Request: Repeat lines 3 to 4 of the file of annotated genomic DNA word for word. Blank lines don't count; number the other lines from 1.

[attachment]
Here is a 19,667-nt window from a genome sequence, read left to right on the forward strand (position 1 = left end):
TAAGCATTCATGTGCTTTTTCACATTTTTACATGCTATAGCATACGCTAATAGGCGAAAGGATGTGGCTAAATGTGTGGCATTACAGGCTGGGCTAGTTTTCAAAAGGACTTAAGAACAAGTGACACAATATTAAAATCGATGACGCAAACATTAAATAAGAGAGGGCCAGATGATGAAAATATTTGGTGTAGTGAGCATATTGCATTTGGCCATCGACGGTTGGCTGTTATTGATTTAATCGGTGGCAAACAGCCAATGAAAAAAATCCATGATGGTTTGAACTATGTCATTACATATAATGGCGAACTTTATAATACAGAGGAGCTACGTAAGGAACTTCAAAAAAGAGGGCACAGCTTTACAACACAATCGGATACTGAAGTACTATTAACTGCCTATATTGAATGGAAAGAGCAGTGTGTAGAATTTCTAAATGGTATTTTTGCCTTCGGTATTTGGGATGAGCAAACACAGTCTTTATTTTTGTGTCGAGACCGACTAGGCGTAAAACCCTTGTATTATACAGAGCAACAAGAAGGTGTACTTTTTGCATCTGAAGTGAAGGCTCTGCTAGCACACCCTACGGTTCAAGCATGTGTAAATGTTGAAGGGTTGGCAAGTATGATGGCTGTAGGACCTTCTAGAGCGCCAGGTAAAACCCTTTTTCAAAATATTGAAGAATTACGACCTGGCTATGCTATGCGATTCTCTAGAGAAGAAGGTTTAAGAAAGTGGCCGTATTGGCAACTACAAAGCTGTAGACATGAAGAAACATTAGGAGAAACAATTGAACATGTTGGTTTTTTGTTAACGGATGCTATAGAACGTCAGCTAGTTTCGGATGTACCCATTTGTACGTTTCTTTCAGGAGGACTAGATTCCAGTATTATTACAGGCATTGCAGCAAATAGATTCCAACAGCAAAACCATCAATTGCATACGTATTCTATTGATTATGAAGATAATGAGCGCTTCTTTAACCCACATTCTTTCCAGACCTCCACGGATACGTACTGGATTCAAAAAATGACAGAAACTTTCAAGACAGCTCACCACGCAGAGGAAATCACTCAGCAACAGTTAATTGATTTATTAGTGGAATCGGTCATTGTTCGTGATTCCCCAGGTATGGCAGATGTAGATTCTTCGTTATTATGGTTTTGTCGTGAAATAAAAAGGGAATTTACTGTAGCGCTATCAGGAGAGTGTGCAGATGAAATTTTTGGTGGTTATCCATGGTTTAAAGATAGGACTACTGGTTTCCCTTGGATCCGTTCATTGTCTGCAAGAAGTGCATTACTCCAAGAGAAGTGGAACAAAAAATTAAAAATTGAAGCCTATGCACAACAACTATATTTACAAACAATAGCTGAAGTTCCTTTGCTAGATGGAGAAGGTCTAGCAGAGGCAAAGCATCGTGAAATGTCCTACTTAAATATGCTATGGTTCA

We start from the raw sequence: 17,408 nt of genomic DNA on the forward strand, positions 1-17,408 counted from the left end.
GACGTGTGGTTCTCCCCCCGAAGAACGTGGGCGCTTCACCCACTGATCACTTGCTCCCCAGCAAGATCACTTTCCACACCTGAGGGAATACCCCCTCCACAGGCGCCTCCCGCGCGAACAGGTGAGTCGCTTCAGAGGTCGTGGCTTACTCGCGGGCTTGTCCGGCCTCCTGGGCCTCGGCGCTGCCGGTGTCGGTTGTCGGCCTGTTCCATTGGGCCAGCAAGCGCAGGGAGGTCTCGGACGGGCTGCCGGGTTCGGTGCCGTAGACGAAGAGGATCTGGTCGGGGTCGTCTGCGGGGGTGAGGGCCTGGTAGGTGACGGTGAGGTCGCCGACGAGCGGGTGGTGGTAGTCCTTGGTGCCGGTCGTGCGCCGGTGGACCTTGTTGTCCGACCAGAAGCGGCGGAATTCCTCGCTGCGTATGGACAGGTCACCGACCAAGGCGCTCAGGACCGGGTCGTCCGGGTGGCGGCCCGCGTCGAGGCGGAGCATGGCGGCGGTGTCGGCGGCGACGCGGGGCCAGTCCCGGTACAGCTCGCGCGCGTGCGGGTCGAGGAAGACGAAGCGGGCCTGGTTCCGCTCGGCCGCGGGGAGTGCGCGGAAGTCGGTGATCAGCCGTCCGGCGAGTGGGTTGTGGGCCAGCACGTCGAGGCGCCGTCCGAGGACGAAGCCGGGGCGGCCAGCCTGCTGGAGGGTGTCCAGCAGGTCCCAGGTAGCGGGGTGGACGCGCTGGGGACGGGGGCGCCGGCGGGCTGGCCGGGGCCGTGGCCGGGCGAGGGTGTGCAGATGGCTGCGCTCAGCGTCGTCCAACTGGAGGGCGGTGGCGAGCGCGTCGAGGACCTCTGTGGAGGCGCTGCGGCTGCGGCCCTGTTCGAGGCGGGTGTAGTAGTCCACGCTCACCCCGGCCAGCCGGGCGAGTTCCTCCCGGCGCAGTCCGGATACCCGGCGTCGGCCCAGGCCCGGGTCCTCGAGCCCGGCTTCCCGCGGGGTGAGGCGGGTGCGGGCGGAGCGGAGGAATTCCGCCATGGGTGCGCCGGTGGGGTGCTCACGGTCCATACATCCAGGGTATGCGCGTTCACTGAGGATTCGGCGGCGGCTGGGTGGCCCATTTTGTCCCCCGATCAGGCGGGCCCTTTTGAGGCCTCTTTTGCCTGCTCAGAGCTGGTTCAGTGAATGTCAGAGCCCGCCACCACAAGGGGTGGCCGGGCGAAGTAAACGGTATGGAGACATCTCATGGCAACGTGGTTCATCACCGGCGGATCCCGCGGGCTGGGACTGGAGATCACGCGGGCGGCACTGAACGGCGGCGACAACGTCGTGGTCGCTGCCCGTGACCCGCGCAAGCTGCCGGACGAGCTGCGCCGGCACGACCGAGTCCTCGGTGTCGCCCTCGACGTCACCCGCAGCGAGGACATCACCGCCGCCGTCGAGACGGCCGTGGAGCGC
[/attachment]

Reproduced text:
We start from the raw sequence: 17,408 nt of genomic DNA on the forward strand, positions 1-17,408 counted from the left end.
GACGTGTGGTTCTCCCCCCGAAGAACGTGGGCGCTTCACCCACTGATCACTTGCTCCCCAGCAAGATCACTTTCCACACCTGAGGGAATACCCCCTCCACAGGCGCCTCCCGCGCGAACAGGTGAGTCGCTTCAGAGGTCGTGGCTTACTCGCGGGCTTGTCCGGCCTCCTGGGCCTCGGCGCTGCCGGTGTCGGTTGTCGGCCTGTTCCATTGGGCCAGCAAGCGCAGGGAGGTCTCGGACGGGCTGCCGGGTTCGGTGCCGTAGACGAAGAGGATCTGGTCGGGGTCGTCTGCGGGGGTGAGGGCCTGGTAGGTGACGGTGAGGTCGCCGACGAGCGGGTGGTGGTAGTCCTTGGTGCCGGTCGTGCGCCGGTGGACCTTGTTGTCCGACCAGAAGCGGCGGAATTCCTCGCTGCGTATGGACAGGTCACCGACCAAGGCGCTCAGGACCGGGTCGTCCGGGTGGCGGCCCGCGTCGAGGCGGAGCATGGCGGCGGTGTCGGCGGCGACGCGGGGCCAGTCCCGGTACAGCTCGCGCGCGTGCGGGTCGAGGAAGACGAAGCGGGCCTGGTTCCGCTCGGCCGCGGGGAGTGCGCGGAAGTCGGTGATCAGCCGTCCGGCGAGTGGGTTGTGGGCCAGCACGTCGAGGCGCCGTCCGAGGACGAAGCCGGGGCGGCCAGCCTGCTGGAGGGTGTCCAGCAGGTCCCAGGTAGCGGGGTGGACGCGCTGGGGACGGGGGCGCCGGCGGGCTGGCCGGGGCCGTGGCCGGGCGAGGGTGTGCAGATGGCTGCGCTCAGCGTCGTCCAACTGGAGGGCGGTGGCGAGCGCGTCGAGGACCTCTGTGGAGGCGCTGCGGCTGCGGCCCTGTTCGAGGCGGGTGTAGTAGTCCACGCTCACCCCGGCCAGCCGGGCGAGTTCCTCCCGGCGCAGTCCGGATACCCGGCGTCGGCCCAGGCCCGGGTCCTCGAGCCCGGCTTCCCGCGGGGTGAGGCGGGTGCGGGCGGAGCGGAGGAATTCCGCCATGGGTGCGCCGGTGGGGTGCTCACGGTCCATACATCCAGGGTATGCGCGTTCACTGAGGATTCGGCGGCGGCTGGGTGGCCCATTTTGTCCCCCGATCAGGCGGGCCCTTTTGAGGCCTCTTTTGCCTGCTCAGAGCTGGTTCAGTGAATGTCAGAGCCCGCCACCACAAGGGGTGGCCGGGCGAAGTAAACGGTATGGAGACATCTCATGGCAACGTGGTTCATCACCGGCGGATCCCGCGGGCTGGGACTGGAGATCACGCGGGCGGCACTGAACGGCGGCGACAACGTCGTGGTCGCTGCCCGTGACCCGCGCAAGCTGCCGGACGAGCTGCGCCGGCACGACCGAGTCCTCGGTGTCGCCCTCGACGTCACCCGCAGCGAGGACATCACCGCCGCCGTCGAGACGGCCGTGGAGCGC